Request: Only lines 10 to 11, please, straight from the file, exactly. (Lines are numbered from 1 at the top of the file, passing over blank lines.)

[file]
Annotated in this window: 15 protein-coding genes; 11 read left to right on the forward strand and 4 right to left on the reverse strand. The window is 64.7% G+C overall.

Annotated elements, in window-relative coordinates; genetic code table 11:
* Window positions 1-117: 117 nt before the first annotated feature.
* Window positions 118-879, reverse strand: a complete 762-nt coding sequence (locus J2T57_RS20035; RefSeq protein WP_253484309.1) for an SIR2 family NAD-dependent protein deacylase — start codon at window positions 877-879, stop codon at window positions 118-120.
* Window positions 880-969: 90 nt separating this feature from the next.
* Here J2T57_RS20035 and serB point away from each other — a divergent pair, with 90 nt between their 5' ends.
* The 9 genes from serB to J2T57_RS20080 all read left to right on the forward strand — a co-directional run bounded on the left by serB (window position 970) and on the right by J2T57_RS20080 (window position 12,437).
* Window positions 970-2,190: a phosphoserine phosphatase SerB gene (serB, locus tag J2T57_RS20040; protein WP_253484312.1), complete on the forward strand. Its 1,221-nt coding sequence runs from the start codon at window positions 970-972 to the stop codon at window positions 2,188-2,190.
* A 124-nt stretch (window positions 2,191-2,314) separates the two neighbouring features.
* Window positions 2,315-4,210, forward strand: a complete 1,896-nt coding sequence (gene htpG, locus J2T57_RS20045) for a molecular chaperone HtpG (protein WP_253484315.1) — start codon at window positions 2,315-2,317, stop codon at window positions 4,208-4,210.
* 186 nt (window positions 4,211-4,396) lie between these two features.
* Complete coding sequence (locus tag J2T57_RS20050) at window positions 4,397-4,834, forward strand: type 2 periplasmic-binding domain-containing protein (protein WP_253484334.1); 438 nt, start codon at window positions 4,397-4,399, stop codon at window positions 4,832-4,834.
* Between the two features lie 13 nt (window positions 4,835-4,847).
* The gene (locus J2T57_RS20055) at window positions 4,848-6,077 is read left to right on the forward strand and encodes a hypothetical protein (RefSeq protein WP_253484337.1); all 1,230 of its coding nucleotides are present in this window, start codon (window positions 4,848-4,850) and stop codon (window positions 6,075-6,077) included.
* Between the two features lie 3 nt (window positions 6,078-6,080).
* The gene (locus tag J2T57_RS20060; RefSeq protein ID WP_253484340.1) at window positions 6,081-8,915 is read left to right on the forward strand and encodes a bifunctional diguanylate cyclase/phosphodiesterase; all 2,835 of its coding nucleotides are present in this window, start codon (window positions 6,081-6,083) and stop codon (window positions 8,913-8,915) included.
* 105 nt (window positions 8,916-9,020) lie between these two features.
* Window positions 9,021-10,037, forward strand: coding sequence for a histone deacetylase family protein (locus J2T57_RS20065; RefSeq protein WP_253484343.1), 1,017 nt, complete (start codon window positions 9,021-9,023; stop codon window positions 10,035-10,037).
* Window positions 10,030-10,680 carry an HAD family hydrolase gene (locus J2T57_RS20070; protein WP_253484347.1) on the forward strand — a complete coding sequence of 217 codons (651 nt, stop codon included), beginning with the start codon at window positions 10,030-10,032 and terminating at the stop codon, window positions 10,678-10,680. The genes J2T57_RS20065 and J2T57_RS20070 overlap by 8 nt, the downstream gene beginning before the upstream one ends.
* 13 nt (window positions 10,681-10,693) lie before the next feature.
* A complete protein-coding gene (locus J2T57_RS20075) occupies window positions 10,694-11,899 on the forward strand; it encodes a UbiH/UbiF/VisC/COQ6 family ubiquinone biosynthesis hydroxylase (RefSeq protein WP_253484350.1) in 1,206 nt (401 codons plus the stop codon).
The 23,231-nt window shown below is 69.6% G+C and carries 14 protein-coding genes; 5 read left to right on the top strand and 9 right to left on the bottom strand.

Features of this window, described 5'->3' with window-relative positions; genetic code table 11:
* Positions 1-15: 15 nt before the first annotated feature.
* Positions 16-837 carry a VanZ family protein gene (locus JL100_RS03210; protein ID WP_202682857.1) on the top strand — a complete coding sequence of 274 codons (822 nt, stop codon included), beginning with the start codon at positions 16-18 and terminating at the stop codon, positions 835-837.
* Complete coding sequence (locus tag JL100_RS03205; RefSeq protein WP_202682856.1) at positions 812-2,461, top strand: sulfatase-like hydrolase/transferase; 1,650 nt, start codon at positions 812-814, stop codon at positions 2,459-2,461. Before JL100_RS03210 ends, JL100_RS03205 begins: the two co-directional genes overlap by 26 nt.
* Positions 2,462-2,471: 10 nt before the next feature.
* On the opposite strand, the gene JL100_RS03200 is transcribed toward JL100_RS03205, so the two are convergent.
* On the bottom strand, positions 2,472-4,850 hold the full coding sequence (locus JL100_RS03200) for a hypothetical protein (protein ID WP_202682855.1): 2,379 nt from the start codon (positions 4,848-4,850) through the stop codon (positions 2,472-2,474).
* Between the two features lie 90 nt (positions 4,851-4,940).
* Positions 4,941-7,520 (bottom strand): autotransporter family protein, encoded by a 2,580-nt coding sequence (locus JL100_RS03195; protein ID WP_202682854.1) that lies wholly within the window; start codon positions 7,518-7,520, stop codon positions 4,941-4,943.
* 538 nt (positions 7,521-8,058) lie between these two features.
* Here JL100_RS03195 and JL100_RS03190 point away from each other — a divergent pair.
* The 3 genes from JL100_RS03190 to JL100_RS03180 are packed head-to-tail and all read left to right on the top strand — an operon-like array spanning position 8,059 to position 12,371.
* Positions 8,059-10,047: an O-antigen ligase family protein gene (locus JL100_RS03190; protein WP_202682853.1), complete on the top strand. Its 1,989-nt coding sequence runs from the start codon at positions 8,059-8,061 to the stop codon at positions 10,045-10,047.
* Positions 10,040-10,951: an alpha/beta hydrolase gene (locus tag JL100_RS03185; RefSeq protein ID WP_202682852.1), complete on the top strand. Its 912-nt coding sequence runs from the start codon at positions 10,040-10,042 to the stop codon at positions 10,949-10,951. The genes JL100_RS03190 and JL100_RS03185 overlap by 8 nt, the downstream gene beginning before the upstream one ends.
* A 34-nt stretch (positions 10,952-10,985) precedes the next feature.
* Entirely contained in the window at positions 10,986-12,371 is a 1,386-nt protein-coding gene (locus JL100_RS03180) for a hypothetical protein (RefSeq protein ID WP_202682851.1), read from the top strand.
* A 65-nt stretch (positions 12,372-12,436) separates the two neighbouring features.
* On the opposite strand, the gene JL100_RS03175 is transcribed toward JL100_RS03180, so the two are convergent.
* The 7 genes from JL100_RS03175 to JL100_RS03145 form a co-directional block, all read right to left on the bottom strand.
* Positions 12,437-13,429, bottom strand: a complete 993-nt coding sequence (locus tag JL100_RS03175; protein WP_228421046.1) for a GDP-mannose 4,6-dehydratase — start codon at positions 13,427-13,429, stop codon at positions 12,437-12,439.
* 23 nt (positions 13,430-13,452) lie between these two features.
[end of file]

* Window positions 2,315-4,210, forward strand: a complete 1,896-nt coding sequence (gene htpG, locus J2T57_RS20045) for a molecular chaperone HtpG (protein WP_253484315.1) — start codon at window positions 2,315-2,317, stop codon at window positions 4,208-4,210.
* 186 nt (window positions 4,211-4,396) lie between these two features.